My husband and I had been dealing with our grief very differently. While he had been more matter-of-fact after the first appointment, I had felt the need to maintain some sense of optimism, as if I could positive-think my way into creating a heartbeat between appointments. I found his pragmatism infuriating. But when we got home, when there was nothing more to hope for, it was just us together with our collective sadness. My husband brought me flowers and lunch and Saltines and made mulled wine. That night he held me tight and whispered, “We’ll try again.”
The procedure allowed the doctors to test for chromosomal abnormalities, which there were. I was supposed to be happy about this. This meant that my strange body could get still pregnant and that my missing insides were not the cause of the miscarriage. In some abstract way, the results released some self-inflicted blame I couldn’t help but subconsciously feel, but it didn’t remove the sadness. The test also revealed that the baby had been a girl. I cried, I journaled, and I wrote poems to my baby girl that would never be.
And then, just four months later, but what felt like forever in my state of profound heartache, we were back in the doctor’s office, with another positive pregnancy test. It all felt like déjà vu: The saltwater smell of the ferry ride, the sluggish elevator to the 5th floor, the anxious faces of other hopeful parents around the waiting room.
Finally, we were called into the room. The doctor inserted the ultrasound device (what nobody tells pregnant women is that early on in pregnancy the ultrasounds are not like in the movies. They don’t go on your belly, they are inserted and look like a dildo).
“So here is the yolk sack…” the doctor began to say. I could see what looked like a tiny shrimp on the monitor.
“Is there a heartbeat?” I interjected.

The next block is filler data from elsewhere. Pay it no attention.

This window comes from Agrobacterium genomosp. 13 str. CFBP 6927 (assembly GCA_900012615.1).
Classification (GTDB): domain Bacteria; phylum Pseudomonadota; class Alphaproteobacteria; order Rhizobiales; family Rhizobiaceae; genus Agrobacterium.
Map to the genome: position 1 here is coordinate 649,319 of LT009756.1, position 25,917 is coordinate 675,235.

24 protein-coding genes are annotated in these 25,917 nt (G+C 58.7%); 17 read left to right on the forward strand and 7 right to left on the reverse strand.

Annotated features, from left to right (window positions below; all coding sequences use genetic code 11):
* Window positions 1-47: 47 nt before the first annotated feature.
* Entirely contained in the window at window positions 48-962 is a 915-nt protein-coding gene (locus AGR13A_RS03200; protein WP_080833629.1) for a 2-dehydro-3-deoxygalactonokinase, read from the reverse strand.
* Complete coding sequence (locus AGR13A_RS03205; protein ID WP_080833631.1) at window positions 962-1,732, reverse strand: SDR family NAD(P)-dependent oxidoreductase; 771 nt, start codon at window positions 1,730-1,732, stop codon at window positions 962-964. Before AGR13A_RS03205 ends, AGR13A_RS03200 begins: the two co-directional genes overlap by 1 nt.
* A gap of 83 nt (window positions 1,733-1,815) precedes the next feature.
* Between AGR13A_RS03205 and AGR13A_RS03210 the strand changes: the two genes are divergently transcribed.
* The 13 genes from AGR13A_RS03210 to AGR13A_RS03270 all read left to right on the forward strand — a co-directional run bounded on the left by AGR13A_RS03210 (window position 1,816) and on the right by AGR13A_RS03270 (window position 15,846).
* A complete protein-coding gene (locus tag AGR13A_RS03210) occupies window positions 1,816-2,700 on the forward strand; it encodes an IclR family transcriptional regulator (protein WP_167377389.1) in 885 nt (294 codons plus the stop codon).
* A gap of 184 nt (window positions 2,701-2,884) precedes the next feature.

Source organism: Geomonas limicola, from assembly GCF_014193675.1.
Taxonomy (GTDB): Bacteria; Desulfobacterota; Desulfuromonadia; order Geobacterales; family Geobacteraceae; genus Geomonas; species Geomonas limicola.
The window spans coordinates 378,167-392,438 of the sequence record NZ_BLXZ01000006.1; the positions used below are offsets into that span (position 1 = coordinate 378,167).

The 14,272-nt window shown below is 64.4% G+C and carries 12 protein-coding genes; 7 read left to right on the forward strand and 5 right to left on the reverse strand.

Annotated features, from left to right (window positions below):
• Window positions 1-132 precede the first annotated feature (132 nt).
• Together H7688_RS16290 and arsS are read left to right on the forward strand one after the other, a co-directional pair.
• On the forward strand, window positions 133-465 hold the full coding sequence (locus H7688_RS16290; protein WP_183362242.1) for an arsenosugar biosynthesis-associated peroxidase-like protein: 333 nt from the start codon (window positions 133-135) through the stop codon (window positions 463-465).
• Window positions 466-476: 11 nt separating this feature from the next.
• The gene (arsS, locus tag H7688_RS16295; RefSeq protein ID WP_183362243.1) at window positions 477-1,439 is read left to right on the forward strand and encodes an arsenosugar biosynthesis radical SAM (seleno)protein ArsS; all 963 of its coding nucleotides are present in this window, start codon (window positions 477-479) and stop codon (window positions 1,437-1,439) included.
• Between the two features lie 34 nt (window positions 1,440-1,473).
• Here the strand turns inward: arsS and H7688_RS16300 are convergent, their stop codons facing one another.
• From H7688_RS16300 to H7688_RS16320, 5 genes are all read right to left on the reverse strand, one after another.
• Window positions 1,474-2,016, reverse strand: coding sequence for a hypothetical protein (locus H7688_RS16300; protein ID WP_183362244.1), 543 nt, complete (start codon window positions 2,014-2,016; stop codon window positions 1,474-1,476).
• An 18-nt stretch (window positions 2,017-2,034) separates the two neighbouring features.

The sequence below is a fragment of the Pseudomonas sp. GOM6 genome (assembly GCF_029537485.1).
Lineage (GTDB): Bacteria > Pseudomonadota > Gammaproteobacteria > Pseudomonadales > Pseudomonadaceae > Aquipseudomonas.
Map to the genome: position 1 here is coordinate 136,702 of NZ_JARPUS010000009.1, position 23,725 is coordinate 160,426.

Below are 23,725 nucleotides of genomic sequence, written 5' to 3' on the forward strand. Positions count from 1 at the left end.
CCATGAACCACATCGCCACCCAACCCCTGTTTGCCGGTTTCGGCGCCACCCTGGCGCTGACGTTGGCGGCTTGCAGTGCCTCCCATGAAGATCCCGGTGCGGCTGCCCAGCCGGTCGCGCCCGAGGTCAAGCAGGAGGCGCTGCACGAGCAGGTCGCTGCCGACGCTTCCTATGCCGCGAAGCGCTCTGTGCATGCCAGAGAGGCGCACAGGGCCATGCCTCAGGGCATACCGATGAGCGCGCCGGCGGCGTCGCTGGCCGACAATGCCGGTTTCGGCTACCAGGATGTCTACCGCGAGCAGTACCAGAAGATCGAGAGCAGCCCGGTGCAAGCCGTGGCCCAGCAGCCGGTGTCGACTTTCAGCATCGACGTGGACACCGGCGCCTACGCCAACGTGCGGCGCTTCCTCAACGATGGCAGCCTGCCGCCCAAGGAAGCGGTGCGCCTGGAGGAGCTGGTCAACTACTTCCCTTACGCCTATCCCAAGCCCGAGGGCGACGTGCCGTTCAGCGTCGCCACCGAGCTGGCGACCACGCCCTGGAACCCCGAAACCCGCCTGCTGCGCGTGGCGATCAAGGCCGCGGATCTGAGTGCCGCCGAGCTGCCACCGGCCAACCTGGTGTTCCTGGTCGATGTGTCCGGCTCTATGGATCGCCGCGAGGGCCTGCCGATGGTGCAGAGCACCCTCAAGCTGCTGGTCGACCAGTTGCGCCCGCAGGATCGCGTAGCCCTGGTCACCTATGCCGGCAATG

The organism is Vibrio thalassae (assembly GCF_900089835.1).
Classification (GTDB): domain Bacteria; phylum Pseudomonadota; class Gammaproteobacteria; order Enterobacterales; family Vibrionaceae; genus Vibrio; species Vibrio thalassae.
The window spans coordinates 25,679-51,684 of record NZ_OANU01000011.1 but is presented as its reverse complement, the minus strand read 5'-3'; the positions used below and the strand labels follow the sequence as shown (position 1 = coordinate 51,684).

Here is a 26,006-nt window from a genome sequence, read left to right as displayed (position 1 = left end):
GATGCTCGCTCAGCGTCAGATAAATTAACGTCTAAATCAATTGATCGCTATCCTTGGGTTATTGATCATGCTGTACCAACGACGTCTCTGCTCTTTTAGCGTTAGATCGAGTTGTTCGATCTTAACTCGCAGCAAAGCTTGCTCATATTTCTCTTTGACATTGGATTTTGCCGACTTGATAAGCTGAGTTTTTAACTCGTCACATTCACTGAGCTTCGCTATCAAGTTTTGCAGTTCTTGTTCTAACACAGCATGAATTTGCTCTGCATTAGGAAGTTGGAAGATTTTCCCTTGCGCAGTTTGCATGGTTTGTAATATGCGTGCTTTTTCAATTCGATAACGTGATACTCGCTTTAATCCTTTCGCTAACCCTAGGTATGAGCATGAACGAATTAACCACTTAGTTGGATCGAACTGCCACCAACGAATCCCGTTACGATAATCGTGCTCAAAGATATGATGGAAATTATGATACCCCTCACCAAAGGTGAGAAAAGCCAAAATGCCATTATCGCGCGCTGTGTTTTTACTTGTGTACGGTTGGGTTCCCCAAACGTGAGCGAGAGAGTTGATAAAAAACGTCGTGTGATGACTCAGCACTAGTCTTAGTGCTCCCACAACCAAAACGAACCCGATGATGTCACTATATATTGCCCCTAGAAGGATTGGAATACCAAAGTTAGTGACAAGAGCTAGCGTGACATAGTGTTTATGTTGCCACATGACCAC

“I don’t see one yet.”
My head slumped back, crunching against the paper lining the exam table like smashed chips.
“Oh wait here it is,” she said
“There’s a heartbeat?” I asked, as tears dripped down my cheeks.
“Yes, it’s right here.”
And then I heard the sound. Thump thump thump. Like horses galloping.
I looked at my husband. His eyes were also wet, and he squeezed my hand.
I am a vessel carrying you. I am strong and able to take care of you, I said to myself.
I scheduled an appointment with the high-risk doctor along with the abundance of recommended tests and ultrasounds I’d need every two weeks. It was far from how I pictured my “natural” pregnancy looking with my imagined midwife and limited tests. That word “natural” has completely lost its meaning.
I had no way of knowing if this baby would stay in my womb as long as he needed to, but the proactive side of me wanted to feel some sense of control, like I was doing something to help a situation I had no control over. This meant that if someone I knew recommended a guru that might help with the pregnancy, I scheduled an appointment.
The homeopath told me:
“Less is more. This is nature. Don’t disturb nature. Nature is not always perfect but that doesn’t mean you can’t have a normal healthy baby and pregnancy. Think positive… And no flu shot and do as little ultrasounds as possible. Leave the baby alone.”
The imagery specialist told me:
“Picture a light and see your hands turning to the light and all of your negative thoughts getting swept into a bag and thrown into the fiery purple sea. We carry pain through generations and if you can cut the cord, generations after you will thank you.”
The craniosacral therapist told me:
“Sing to the baby. Don’t touch your ankles. Get water, rest, and sleep. Eat more cucumber. This baby comes as a gift of love and life and you will approach your pregnancy with life and love and you will succeed.”
The acupuncturist stuck needles in my feet to try to turn my baby and told me:
“You know, I told another client who was about to do IVF to try doggy style and she got pregnant that month, just like you!” (I realized I needed to talk less during sessions.)
My doula gave me cards filled with positive birth mantras and asked me which oil scents I liked best so that she’d know which ones to use at the birth.